Cesaro was back in the ring in action against Kofi Kingston next, with all of their respective teammates at ringside. Cesaro worked the knee and the leg to neutralise Kofi’s air game, putting Kofi in a precarious underdog position that he plays so well. In the end, despite trying to rally against the pain, Cesaro put a stop of Kofi’s momentum, hit the Neutraliser, and got the win. If this is the first step towards a feud between the Bar and the New Day then I’m all for it; once the Bar get the belts and defend against some other team/s, we may finally get that Bar/Club rivalry I’ve wanted for so long.
Backstage, Rusev blamed Aiden English for their loss at Hell in a Cell, and Aiden ranted about how all of their recent failures have actually been Lana’s fault; I think there’s plenty of blame to go around, guys! Anyway, Rusev randomly got a shot at the United States Championship because, in modern day WWE, losing a big match at a pay-per-view means you automatically get a title shot or entered into a title opportunity the next night – I call it the “Reigns Effect”. Anyway, this was a bit of a weird heel vs. heel match (or, I guess, heel vs. tweener, given that the crowd loves Rusev); Rusev looked to have it won but got distracted by Aiden’s advice was quickly rolled up. After the match, Aiden attacked Rusev to turn heel on him; so, here’s the problem with that: is Aiden English really a threat to Rusev? I mean, really? Who is this really benefitting?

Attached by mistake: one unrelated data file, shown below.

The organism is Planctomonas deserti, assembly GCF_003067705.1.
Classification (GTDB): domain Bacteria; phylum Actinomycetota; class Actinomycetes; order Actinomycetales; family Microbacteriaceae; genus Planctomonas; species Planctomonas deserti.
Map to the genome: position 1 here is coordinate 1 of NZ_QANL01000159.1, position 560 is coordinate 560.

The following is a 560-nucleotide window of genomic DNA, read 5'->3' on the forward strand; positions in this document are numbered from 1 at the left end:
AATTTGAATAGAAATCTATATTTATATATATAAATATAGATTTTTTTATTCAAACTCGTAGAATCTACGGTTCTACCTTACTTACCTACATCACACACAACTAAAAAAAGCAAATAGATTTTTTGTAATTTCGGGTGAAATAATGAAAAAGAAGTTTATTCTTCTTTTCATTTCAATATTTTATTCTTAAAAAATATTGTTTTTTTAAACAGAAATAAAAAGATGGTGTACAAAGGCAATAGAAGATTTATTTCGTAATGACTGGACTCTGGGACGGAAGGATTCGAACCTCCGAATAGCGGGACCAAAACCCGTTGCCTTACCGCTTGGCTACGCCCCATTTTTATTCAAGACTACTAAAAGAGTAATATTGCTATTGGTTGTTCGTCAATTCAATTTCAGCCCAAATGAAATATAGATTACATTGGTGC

AJ Styles and Andrade “Cien” Almas were up next, continuing the recent push Almas has been getting. Once again, Almas showed why he’s a start on the rise on SmackDown! Live, bringing the fight to AJ right from the bell and forcing him into the defensive. AJ works well with almost anyone but, with a truly talented opponent, he can put on fantastic, instant classics and that’s what we got here with just a sense that they were saving something more for later down the line. In the end, AJ countered the Hammerlock DDT into the Styles Clash and got the win, only to end up in a brawl with Samoa Joe afterwards.
Asuka destroyed Billie Kay before Becky Lynch came out for her official coronation as the new SmackDown! Live Women’s Champion. She got the old “you deserve it!” chant and, though Charlotte Flair offered to bury the hatchet and build some mutual respect, Becky basically told her to shut the hell up and claimed the spotlight as her own before putting Flair into the Dis-Arm-Her, hitting an Exploder Suplex, and leaving a victorious, vindicated hero.